The challenge of multiple contexts

danah boyd has this to say about Facebook’s recent opening to the general public:

I do not believe that social network sites are able to sustain lots of conflicting social contexts. Or, rather, i don’t believe that they can continue as a hang-out space. I know that Facebook will continue to grow but i believe that the core value of it will be lost for the sake of growth. MySpace is already struggling to cope with what happens when teens and parents/authorities are in the same place.

MySpace allegedly has something like 100 million users (although there has recently been controversy about this and other user figures). How on earth do you sort through that many people? And unless you’re just out to search through people’s photos, how can you have targeted conversation?

Take another view on the community – the discussion board. Discussion boards rarelely work unless they have something underpinning the content, be it a shared location, interest in a particular thing, and so on. Facebook did have this, but by opening it up they’ve removed their unique selling point and eliminated focus from the community.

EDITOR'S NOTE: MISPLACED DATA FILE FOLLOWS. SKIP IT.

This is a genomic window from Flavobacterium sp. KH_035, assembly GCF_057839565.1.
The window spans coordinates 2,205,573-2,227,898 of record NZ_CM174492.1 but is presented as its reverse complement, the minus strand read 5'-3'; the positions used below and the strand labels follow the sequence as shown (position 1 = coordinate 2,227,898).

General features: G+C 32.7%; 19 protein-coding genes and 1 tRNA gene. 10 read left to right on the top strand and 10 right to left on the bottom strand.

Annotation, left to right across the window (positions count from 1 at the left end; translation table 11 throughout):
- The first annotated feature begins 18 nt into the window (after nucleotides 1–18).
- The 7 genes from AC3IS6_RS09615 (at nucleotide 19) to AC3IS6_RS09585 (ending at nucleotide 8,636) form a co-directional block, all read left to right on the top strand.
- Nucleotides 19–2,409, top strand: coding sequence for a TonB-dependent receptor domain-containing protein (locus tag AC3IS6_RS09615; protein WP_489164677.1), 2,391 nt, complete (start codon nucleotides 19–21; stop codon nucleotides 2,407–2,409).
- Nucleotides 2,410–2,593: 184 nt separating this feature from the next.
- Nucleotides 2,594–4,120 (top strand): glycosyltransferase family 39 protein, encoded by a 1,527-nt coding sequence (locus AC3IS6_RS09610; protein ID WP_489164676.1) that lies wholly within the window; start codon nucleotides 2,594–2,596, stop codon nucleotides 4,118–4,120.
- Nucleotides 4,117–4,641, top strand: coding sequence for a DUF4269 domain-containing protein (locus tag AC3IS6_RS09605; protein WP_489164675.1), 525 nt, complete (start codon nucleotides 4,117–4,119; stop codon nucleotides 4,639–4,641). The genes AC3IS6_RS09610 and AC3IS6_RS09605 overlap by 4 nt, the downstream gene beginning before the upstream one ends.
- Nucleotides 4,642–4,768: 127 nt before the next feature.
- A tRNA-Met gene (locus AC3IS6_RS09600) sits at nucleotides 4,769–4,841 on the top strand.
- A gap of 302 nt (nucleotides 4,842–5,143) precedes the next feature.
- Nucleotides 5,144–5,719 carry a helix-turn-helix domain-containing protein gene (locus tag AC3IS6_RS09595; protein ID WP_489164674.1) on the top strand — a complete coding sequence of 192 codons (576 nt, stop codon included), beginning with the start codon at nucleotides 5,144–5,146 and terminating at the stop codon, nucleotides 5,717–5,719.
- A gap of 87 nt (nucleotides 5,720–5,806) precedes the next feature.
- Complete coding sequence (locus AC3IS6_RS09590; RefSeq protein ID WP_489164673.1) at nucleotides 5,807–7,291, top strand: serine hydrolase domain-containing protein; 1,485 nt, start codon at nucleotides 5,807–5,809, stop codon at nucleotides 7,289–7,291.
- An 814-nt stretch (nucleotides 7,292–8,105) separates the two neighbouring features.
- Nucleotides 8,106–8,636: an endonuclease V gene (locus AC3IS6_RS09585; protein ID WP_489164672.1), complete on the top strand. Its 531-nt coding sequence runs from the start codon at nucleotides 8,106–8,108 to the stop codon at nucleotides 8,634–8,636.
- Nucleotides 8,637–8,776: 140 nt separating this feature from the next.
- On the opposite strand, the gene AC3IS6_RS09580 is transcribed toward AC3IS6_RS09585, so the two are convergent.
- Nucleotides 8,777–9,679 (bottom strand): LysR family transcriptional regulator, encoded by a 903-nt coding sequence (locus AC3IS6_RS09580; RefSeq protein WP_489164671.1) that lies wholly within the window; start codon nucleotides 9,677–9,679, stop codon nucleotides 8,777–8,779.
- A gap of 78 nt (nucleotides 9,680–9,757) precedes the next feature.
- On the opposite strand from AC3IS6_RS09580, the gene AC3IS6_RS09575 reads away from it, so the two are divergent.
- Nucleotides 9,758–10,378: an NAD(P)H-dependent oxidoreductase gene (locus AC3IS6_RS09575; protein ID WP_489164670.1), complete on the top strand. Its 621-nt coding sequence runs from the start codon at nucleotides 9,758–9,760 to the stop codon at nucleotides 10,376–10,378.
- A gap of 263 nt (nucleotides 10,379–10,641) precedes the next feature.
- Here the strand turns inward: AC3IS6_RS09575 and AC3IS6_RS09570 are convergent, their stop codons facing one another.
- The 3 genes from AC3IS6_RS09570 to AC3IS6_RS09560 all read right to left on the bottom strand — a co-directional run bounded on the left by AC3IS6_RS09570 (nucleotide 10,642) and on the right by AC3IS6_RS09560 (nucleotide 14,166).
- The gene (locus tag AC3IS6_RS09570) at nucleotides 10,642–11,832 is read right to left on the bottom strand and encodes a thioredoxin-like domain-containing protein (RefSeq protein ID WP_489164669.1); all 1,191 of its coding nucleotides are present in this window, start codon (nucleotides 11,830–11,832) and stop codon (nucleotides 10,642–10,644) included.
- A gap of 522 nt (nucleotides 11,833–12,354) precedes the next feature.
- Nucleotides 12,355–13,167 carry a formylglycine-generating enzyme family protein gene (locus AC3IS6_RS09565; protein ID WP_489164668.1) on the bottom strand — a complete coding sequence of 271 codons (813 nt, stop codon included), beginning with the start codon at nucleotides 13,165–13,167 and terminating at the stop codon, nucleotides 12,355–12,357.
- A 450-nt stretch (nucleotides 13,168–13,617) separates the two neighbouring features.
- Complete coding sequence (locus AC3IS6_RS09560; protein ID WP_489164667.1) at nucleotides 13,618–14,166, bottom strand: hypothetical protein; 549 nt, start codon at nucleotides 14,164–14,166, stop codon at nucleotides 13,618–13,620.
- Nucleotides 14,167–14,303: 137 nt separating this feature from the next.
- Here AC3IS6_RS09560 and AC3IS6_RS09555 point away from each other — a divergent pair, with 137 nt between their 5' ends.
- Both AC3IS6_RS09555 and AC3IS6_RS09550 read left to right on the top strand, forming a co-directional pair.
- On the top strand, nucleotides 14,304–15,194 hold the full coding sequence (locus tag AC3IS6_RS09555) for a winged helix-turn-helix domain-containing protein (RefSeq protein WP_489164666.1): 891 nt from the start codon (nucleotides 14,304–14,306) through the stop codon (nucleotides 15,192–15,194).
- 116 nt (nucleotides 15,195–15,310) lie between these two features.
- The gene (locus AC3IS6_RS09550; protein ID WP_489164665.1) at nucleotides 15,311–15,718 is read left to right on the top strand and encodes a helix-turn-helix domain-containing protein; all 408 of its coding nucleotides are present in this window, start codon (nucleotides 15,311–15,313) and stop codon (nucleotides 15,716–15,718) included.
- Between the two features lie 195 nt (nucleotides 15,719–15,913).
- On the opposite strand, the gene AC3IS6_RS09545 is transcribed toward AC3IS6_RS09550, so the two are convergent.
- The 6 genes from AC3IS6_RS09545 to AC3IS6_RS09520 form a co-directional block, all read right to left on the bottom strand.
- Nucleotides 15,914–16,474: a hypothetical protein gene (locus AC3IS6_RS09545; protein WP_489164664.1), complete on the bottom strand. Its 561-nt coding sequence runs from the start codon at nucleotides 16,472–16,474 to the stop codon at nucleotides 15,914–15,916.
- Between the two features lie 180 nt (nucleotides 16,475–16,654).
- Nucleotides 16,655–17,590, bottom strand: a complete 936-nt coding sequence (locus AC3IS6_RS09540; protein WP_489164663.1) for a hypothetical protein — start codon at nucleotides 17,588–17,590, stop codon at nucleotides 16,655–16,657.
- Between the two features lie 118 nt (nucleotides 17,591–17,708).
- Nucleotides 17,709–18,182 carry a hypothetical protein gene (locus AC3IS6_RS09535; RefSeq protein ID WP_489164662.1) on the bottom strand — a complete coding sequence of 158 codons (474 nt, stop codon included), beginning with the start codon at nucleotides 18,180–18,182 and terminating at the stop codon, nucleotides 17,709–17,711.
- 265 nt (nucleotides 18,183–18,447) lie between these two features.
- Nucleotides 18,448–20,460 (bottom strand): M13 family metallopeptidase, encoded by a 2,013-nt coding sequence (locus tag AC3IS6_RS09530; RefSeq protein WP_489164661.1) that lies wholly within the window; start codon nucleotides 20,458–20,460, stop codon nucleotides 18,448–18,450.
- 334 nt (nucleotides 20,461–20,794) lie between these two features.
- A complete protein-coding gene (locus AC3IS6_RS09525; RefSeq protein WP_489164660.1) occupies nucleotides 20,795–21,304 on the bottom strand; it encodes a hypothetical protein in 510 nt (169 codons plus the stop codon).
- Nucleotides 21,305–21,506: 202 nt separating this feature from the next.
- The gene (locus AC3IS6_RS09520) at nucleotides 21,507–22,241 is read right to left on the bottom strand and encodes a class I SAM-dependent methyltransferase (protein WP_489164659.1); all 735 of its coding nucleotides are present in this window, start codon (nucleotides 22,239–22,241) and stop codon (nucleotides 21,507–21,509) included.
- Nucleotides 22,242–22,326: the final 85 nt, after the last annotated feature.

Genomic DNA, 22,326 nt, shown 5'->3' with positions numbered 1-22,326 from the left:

Rather than striving for one giant uber-community, a better model would seem to be a set of user credentials that can then be used to log into a set of communities that represent your interests. Even in terms of the MySpace crowd’s advertising-driven worldview, a more focused community makes more sense (advertisers will pay more if they know users are interested in the kinds of things they have to sell). This way the only context-juggling is the kind that you do in real life, and communities can streamline themselves towards covering a particular thing really well.

Leave a Reply

Your email address will not be published. Required fields are marked *